Oct. 11, 2006

Media only: Stephanie Montgomery (202) 633.3122
Public only: (202) 633.1000

National Archives and Smithsonian to Launch Traveling Exhibition
Exploring America’s Labor History

Work and the workplace have gone through enormous changes between the mid-19th century, when 60 percent of Americans made their living as farmers, and the late 20th century. A new traveling exhibition, The Way We Worked, will feature 86 photographs from the National Archives focusing on the history of work in America and documenting work clothing, locales, conditions and conflicts. The exhibition will open Friday, Oct. 27, at the Oregon Historical Society in Portland, Ore., the first venue on a 14-city national tour continuing through 2010.

The Way We Worked was created by the National Archives with the support of the Foundation for the National Archives, and is organized for travel by the Smithsonian Institution Traveling Exhibition Service (SITES). The exhibition was previously on view from December 2005 through May at the National Archives Building in Washington, D.C.

As the depository for historically valuable Federal records, the National Archives is home to thousands of photographs of work and workplaces taken by government agencies for many reasons: to investigate factory safety, track construction progress, office training or to emphasize the continuing importance of humans in a technologically modern environment. The images featured in The Way We Worked, though possibly taken merely for purposes of record keeping, often reveal much more about how social forces such as immigration, gender, ethnicity, class and technology have transformed the workforce.

The exhibition is divided into five sections:

  • “WHERE We Worked” explores the places Americans worked, from farms to factories, mines to restaurants, as well as how race and gender often determined roles and status.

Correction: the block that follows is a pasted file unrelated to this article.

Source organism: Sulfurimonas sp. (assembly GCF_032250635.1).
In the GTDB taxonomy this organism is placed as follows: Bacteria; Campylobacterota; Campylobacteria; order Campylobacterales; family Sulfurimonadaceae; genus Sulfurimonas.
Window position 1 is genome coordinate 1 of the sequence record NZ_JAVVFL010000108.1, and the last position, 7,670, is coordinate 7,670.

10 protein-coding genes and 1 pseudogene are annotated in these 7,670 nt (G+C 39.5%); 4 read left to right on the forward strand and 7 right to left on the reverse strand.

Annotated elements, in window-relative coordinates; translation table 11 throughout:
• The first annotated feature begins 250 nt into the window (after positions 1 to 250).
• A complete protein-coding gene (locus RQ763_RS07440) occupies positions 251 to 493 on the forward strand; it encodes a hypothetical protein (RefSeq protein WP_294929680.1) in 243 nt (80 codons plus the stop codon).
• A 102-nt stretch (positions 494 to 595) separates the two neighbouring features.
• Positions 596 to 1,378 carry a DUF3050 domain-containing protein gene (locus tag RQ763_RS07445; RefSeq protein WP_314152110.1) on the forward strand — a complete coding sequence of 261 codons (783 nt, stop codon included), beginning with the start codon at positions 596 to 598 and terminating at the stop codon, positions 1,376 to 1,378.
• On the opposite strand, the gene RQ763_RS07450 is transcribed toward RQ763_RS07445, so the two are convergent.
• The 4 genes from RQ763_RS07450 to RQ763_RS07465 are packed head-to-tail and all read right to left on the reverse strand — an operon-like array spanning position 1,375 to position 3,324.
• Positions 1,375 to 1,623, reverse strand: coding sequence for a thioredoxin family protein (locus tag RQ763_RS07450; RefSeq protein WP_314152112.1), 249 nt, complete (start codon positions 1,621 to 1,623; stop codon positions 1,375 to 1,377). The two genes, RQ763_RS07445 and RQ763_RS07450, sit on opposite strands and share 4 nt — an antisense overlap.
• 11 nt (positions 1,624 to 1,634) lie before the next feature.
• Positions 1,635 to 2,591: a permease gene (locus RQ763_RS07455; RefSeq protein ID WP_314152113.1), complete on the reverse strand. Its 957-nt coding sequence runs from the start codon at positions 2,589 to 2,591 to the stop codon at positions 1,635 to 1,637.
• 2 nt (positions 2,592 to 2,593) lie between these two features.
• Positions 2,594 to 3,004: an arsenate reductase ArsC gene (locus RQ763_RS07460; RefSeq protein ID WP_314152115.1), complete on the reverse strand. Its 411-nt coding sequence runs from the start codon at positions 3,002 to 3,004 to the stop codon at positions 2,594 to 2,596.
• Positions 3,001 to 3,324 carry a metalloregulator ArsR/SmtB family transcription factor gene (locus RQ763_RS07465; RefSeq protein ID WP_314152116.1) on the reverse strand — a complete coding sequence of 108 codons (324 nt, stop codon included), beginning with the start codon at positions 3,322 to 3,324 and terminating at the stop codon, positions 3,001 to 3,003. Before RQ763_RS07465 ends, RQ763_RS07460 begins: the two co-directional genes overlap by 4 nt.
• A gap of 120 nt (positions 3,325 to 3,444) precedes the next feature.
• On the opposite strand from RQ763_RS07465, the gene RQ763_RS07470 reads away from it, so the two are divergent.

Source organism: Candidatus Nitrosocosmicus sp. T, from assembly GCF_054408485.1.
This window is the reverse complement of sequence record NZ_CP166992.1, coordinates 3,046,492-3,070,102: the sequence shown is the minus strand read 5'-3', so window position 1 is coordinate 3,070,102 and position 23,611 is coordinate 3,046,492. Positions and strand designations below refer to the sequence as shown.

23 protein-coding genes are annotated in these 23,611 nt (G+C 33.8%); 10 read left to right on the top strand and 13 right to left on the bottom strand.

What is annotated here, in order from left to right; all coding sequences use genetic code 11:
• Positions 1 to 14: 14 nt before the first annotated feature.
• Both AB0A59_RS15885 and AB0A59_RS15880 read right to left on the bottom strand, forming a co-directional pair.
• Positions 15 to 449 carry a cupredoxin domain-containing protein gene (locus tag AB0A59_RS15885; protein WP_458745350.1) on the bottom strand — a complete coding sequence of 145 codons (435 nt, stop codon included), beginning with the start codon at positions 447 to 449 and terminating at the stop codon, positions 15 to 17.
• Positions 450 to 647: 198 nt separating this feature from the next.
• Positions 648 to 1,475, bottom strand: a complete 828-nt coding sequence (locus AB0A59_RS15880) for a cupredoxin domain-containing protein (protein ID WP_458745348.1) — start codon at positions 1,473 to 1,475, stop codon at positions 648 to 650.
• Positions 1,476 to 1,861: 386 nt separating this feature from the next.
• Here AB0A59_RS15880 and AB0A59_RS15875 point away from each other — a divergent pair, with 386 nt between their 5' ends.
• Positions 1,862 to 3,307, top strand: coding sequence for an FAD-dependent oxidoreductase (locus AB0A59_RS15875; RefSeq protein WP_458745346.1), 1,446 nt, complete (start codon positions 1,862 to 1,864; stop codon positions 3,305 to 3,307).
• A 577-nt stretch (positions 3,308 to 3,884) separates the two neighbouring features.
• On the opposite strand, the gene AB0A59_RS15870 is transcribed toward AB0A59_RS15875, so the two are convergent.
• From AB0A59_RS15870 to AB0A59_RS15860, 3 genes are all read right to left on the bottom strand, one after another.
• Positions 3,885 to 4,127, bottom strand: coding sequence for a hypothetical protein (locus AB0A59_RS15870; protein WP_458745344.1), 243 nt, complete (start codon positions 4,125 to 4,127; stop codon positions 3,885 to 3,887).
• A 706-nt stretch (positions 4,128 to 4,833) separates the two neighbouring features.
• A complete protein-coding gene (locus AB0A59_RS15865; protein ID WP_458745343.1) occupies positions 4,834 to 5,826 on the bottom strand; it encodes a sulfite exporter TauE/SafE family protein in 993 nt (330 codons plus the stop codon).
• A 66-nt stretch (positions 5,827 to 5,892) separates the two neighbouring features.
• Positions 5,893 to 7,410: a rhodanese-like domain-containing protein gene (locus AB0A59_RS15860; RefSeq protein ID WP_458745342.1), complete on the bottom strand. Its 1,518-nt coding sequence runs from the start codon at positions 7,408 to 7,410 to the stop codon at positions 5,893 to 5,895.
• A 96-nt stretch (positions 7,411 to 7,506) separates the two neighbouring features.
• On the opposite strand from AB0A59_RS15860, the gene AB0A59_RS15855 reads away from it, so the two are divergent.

• “HOW We Worked” examines the effects of technology and automation on the workplace with images of people on assembly lines or using their tools of trade.
  • “What We WORE to Work” looks at the way uniforms serve as badges of authority and status, and help make occupations immediately identifiable.
  • “CONFLICT at Work” looks back at not just the inevitable clashes between workers and managers over working conditions, wages and hours, but also how social conflicts, such as segregation, have influenced the workplace.
  • “DANGEROUS or UNHEALTHY Work” features many of the photographs taken by social reformers hoping to ban child labor, reduce the length of the work day and expose unsanitary workplaces.

Spanning the years 1857-1987, the images in the exhibition cover the entire range of photographs on the topic in the National Archives holdings. Supplementing the exhibition at various locations will be a video showing a variety of workplaces, and audio segments in which workers from different eras discuss their experiences on the job.

The National Archives and Records Administration serves American democracy by safeguarding and preserving the records of our Government, ensuring that the people can discover, use, and learn from this documentary heritage. Among the billions of records at the National Archives are more than 11 million still pictures in the Washington, DC, area alone. In addition, there are millions of photographs in the National Archives Presidential libraries and thousands more among the records held by regional records facilities.

SITES has been sharing the wealth of Smithsonian collections and research programs with millions of people outside Washington, D.C., for more than 50 years. SITES connects Americans to their shared cultural heritage through a wide range of exhibitions about art, science and history, which are shown wherever people live, work and play.

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Exhibition Specifications

Tour Itinerary

Exhibition Images

Related Publications

Press Release

More Exhibitions from SITES